For Immediate Release
March 6, 2020
Check Against Delivery

Mayor Crombie made the following speech at her fourth annual Mayor’s International Women’s Day Breakfast. 

Good morning, and welcome to my fourth annual International Women’s Day breakfast!

We have nearly 200 women (and a few men) here this morning which is the largest turn out we have ever had!

Let me begin by thanking the teachers, staff and parents for ensuring all these vibrant, inspiring and remarkable young women could join us this morning.

I only wish we had more room to invite more people!

Today is all about networking, getting to know one another and brainstorming some of the big ideas that will bring about positive, bold change in Mississauga and beyond.

I want everyone to know that this is an open and inclusive environment…

I want you to feel empowered to be open, honest and speak your mind while of course, being thoughtful and respectful of others.

If you haven’t already, I’m going to ask that everyone please quickly go around your table and introduce yourselves to your tablemates.

I want to mention that we also have several dignitaries, community leaders and mentors joining us today.

There are simply too many to announce but I’d like to single out:

  • Our keynote speaker: Samra Zafar and her daughter Saarah
  • Councillors: Stephen Dasko, Karen Ras, Ron Starr, Pat Saito,
  • Our City Manager Janice Baker and several of her Commissioners, Directors and senior staff
  • MP Iqra Khalid and MPP Nina Tangri
  • Chair Nando Iannicca.
  • Several senior leaders from Mississauga Fire and Emergency Services, Peel Region, Peel Public Health, Peel Police and both the Dufferin Peel and Catholic School Boards.
  • Trustees Sharon Hobin, Nokha Dakroub, Susan Benjamin, Luz Del Rosario, student trustees Sheanna Jesudhason and Kenisha Arora and Marianne Mazzorato, Director of Education for Dufferin-Peel;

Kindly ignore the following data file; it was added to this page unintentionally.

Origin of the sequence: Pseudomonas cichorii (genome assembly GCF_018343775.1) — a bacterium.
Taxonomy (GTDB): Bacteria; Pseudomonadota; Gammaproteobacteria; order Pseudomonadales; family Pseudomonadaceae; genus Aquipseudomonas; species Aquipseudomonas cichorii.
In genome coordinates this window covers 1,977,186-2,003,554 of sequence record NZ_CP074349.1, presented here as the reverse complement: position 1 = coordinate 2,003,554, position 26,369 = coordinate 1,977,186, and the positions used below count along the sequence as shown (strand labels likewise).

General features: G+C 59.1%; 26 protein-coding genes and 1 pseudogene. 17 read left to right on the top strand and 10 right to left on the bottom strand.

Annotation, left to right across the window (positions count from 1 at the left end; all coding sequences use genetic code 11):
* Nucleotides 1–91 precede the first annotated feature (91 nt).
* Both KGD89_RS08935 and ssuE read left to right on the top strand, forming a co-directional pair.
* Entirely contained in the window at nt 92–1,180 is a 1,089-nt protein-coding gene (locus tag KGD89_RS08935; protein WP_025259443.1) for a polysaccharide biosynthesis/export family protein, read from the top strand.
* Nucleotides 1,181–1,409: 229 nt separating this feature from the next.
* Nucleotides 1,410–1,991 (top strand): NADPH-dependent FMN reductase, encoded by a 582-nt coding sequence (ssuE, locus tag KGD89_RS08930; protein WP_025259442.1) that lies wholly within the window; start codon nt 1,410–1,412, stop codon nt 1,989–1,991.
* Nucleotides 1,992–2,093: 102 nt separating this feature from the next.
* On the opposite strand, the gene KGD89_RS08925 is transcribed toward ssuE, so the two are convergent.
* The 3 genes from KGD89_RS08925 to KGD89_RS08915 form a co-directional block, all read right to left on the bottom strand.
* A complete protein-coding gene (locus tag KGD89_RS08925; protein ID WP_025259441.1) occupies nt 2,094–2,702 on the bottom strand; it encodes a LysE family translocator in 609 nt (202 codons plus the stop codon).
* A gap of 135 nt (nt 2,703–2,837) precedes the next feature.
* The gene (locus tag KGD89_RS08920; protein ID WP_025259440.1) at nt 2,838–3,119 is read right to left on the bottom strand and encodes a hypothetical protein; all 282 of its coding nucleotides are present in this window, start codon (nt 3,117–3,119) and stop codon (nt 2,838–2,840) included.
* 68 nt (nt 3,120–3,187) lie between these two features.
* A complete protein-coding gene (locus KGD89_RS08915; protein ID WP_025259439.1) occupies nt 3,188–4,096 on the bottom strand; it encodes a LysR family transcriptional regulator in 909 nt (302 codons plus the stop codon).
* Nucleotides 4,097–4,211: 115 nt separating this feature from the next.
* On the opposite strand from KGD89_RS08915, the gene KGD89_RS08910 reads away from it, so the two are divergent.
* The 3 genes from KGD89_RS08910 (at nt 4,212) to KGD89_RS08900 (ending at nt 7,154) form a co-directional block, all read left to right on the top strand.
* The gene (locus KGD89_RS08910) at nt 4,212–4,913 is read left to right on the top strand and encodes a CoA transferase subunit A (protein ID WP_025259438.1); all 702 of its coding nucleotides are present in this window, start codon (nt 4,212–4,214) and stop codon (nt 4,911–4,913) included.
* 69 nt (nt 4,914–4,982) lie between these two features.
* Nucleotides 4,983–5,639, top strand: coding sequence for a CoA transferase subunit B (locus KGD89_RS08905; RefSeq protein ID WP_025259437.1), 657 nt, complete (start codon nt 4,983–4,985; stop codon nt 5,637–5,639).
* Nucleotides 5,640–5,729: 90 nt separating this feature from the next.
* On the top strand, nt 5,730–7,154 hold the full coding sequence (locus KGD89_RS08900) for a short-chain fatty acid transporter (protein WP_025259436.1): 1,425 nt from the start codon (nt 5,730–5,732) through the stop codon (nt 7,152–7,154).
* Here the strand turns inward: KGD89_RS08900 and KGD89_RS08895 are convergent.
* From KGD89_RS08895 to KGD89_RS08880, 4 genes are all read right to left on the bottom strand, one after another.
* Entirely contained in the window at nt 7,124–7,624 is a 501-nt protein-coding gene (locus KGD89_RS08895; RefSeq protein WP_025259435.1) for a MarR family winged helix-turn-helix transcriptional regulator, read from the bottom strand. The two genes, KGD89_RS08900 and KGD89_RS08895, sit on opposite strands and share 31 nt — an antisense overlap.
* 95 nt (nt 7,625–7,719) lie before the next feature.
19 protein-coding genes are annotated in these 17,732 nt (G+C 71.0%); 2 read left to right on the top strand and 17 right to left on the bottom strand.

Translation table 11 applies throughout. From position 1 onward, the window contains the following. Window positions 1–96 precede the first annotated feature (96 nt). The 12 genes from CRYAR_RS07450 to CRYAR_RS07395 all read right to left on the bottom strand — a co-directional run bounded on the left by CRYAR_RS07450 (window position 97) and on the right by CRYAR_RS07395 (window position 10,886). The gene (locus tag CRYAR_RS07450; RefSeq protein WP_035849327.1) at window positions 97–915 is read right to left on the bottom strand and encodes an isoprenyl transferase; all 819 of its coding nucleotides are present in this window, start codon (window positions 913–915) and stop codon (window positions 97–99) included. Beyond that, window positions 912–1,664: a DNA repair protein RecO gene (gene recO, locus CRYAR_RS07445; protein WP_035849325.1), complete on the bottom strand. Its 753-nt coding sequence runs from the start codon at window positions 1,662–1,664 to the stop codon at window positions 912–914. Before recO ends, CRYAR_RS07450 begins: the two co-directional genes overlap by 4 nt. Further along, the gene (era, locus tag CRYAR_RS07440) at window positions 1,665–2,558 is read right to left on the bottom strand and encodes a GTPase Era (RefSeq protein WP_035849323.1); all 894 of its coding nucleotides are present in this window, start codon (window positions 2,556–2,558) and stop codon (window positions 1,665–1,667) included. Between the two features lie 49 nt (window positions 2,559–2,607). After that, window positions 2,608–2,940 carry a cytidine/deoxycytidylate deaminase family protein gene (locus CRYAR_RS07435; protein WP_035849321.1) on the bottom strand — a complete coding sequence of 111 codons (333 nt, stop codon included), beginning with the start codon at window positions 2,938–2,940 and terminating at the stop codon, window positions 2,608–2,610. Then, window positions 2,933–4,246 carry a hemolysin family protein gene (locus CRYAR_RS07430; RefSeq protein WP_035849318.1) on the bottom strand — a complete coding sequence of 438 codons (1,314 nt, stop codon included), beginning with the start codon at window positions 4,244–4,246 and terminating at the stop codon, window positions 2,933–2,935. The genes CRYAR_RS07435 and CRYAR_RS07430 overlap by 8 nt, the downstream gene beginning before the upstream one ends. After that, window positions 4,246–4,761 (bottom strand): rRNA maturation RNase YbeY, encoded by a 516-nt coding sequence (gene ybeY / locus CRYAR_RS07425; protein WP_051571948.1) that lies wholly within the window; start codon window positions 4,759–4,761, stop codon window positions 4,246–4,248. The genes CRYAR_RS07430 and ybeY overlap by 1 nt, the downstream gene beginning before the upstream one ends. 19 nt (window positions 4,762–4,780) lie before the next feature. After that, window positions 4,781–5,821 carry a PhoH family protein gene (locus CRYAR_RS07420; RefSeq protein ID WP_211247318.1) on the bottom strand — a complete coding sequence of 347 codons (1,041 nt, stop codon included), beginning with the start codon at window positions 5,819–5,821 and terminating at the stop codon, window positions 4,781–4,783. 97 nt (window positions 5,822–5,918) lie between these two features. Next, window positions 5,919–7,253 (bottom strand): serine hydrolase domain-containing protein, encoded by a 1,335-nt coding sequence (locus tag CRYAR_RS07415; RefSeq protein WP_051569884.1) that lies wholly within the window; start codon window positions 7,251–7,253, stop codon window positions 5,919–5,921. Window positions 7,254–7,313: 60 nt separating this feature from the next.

• Last but not least, members of the Mississauga Youth Advisory Council, many of who helped make this morning a success. Please stand up to be recognized.

I also want to acknowledge all of the community leaders who have taken time to meet and participate in today’s event.

Please stand up to and give us a wave.

Many of you are getting ready to take the next big step in your academic careers…

I’m sure you hear this all the time from your parents and your teachers but I really cannot stress enough the importance of earning a good education – especially for young women.

The competitive edge you gain in college or university or in the trades will help lay the foundation for a bright and promising future…

Whether you want to be a scientist, engineer, public servant, an electrician a firefighter, or Mayor…or you just don’t know yet, that’s okay too!

I know it can be scary and there are a lot of unknowns, but I promise you, it will not only make you smarter but better-rounded, worldly and will put you on the path to success.

Simply put – higher education opens doors.

It’s your passport to success and prosperity.

I know that our guest speaker Samra will echo that sentiment in just a few minutes…

I will be the first to admit, being a woman, especially in politics, isn’t easy.

I believe as women we can have it all, but not necessarily always at the same time.

Achieving equity isn’t always an easy thing.

Whether that’s at school, in the workplace…

Or at home, which is a struggle I hear from young women every year I host this breakfast.

While we are one of the most diverse cities in the world, I recognize that women’s rights aren’t necessarily as progressive in other countries as they are here in Canada.

Sometimes it’s as if you are living in two worlds… and it’s difficult to not only make sense of it all but to bridge that gap.

To feel comfortable not only pursuing leadership roles in school or at the workplace but feeling accepted and encouraged to do so.